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Houstonian 2011
News
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Students of the University of Houston. Houstonian 2011 - News. Special Collections, University of Houston Libraries. University of Houston Digital Library. Web. July 12, 2014. http://digital.lib.uh.edu/collection/yearb/item/24628/show/24410.

Disclaimer: This is a general citation for reference purposes. Please consult the most recent edition of your style manual for the proper formatting of the type of source you are citing. If the date given in the citation does not match the date on the digital item, use the more accurate date below the digital item.

Students of the University of Houston. Houstonian 2011 - News. Houstonian Yearbook Collection. Special Collections, University of Houston Libraries. Retrieved from http://digital.lib.uh.edu/collection/yearb/item/24628/show/24410

Disclaimer: This is a general citation for reference purposes. Please consult the most recent edition of your style manual for the proper formatting of the type of source you are citing. If the date given in the citation does not match the date on the digital item, use the more accurate date below the digital item.

Students of the University of Houston, Houstonian 2011 - News, Houstonian Yearbook Collection, Special Collections, University of Houston Libraries, accessed July 12, 2014, http://digital.lib.uh.edu/collection/yearb/item/24628/show/24410.

Disclaimer: This is a general citation for reference purposes. Please consult the most recent edition of your style manual for the proper formatting of the type of source you are citing. If the date given in the citation does not match the date on the digital item, use the more accurate date below the digital item.

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Compound Item Description
Title Houstonian 2011
Creator (LCNAF)
  • Students of the University of Houston
Contributor (LCNAF)
  • University of Houston
Caption The Houstonian is the official yearbook of the University of Houston.
Subject.Name (LCNAF)
  • University of Houston
Language English
Format (IMT)
  • image/jpeg
Digital Collection Houstonian Yearbook Collection
Digital Collection URL http://digital.lib.uh.edu/collection/yearb
Repository Special Collections, University of Houston Libraries
Repository URL http://info.lib.uh.edu/about/campus-libraries-collections/special-collections
Use and Reproduction This image is in the public domain and may be used freely. If publishing in print, electronically, or on a website, please use the citation button above. To request higher resolution images, please use the Request High Res button above.
File name index.cpd
Item Description
Title News
Creator (LCNAF)
  • Students of the University of Houston
Caption The Houstonian is the official yearbook of the University of Houston.
Subject.Name (LCNAF)
  • University of Houston
Repository Special Collections, University of Houston Libraries
Use and Reproduction This image is in the public domain and may be used freely. If publishing in print, electronically, or on a website, please use the citation button above. To request higher resolution images, please use the Request High Res button above.
File name yearb_2011_023.jpg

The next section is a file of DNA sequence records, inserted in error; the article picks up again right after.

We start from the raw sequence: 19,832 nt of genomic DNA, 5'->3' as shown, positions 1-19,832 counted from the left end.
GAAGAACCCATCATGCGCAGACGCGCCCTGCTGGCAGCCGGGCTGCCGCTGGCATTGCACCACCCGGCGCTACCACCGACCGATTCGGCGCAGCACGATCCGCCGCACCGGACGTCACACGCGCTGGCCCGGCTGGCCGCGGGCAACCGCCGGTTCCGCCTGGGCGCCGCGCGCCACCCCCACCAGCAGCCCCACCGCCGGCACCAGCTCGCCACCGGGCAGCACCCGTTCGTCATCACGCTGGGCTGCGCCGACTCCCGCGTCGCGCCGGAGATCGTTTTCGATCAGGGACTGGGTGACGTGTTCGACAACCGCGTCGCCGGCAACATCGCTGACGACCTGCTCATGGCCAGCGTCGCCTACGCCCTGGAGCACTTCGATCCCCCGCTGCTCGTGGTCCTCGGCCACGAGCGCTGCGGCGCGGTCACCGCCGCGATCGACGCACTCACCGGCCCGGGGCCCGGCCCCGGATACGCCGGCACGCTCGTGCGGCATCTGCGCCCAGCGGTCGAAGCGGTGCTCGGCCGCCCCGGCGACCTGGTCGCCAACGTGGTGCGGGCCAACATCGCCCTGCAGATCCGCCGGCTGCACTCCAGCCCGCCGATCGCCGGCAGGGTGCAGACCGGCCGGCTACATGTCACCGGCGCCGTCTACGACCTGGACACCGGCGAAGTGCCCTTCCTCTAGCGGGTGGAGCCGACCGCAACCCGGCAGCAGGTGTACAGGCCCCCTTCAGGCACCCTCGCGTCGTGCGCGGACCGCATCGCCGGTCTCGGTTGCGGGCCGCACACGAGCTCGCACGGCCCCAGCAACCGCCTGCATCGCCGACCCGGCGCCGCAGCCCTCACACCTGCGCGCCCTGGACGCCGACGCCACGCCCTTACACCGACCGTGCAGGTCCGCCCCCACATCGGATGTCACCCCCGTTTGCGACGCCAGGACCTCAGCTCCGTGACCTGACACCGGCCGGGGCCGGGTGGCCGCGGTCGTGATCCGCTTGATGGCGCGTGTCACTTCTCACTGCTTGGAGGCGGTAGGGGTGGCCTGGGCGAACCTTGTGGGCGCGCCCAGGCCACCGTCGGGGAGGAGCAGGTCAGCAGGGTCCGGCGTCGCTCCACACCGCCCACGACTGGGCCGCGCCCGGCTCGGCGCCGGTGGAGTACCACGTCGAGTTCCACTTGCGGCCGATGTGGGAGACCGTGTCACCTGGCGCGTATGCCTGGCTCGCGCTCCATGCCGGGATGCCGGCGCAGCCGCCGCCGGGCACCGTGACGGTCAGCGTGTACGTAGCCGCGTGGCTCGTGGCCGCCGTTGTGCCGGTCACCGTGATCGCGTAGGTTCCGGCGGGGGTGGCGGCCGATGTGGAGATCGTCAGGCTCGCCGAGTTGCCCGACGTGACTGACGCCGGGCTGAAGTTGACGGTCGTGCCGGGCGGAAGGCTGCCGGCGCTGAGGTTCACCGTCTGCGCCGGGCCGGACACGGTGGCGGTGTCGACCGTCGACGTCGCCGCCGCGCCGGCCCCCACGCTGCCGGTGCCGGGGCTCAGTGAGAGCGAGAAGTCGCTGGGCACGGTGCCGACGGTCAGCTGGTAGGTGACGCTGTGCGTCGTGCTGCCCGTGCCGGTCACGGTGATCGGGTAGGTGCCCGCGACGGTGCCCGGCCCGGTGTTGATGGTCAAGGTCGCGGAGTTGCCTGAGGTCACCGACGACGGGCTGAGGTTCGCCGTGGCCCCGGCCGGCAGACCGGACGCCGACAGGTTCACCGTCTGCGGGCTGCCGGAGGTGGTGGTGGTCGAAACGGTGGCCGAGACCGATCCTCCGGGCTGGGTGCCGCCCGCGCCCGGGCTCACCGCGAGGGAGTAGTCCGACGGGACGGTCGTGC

Transcript The world watched as each miner was safely brought back to the surface after spending 69 days trapped 2,300 ft underground. Wikimedia Commons CHILEAN 33 A story that captivated the world and proved that happy endings don't only happen in fairy tales By Sara Nichols After being trapped underground for 69 days, the world watched on Oct. 13 as one by one, Chile's 33 miners emerged from the dark innards of the Earth. The story of each man and their struggle to survive under such harsh conditions captivated the world. Viewers watched for two months as the miners cheered their favorite soccer team, sang the Chilean national anthem and maintained their spirit and moral despite the conditions they faced. Their stories became a symbol of hope and perseverance, a tale that will not be easily forgotten. As each man was lifted out, Chilean President Sebastian Pinera greeted each with a warm embrace. "We had promised to look until we found them," Pinera told CNN on Oct. 14. In Santiago, the Chilean capital, people watched the rescue on a big screen TV set up in a town square and celebrated and wept tears of joy as each miner was lifted up. People also celebrated in Chilean embassies around the world. Pinera was on site nearly every day since the mine first collapsed until the last miner and rescuer was lifted up. It was his presence and commitment to bringing all the miners to surface alive that gave hope and faith to the families and the world that this story would not have a tragic end. "The miners, their families, the rescue workers, the government and all the Chileans have shown unity, strength, faith, hope, that is recognized and admired by the whole world," Pinera told CNN on Oct. 9. "This shows that when Chileans unite for great causes, regardless how grand or ambitious they may seem, we are always able to reach our goals and conquer the highest peaks." The rescue cost the Chilean government between $10-20 million, and Pinera said, "it was all worth it." Psychology senior Kathleen Cole de Gonzalez closely followed the news coverage of both the time during which the miners were trapped and the 22 V£-hour rescue mission to free them. "I can only imagine that it must have been a rollercoaster of emotion going from fear of dying to hopes of rescue and back and forth and everything in between," Cole de Gonzalez said. "I am sure it is an experience they will carry the rest of their lives." As the miners emerged from the bottom of the earth, fears arose as to their physical and emotional well-being. Cole de Gonzalez said there are an infinite number of psychological effects that could result from the miners' time spent in a small, dark shaft 2,300 feet under ground, but a lot depends on the miners' experience, support and environment. She said part of the miner's ability to stay positive and keep faith is connected to the strong family values and traditions in Hispanic cultures, in which these are more important than independence and oneself. "The Chileans are more collectivism I could not say exactly how they must feel or felt," she said. "(But) I do not think an average American could spend 69 days with 32 other people in extremely close quarters without violence." Cole de Gonzalez also said she thinks the connected culture aids with the healing process, because the miners will have more people they can rely on for support — both emotionally and psychologically. "In a collectivist society, people tend to recover faster when they have extreme familial support," she said. "I can only hope that any emotional or physical obstacles are recovered from quickly." After the rescue, the miners have themselves become celebrities, not only in Chile, but also here in America. CNN honored them at its annual Heroes ceremony in November at the Shrine Auditorium in Los Angeles. All the miners walked out on stage to open the ceremony, carrying the Chilean flag and thanking the world for its support and well-wishes. [30] Inside the Pride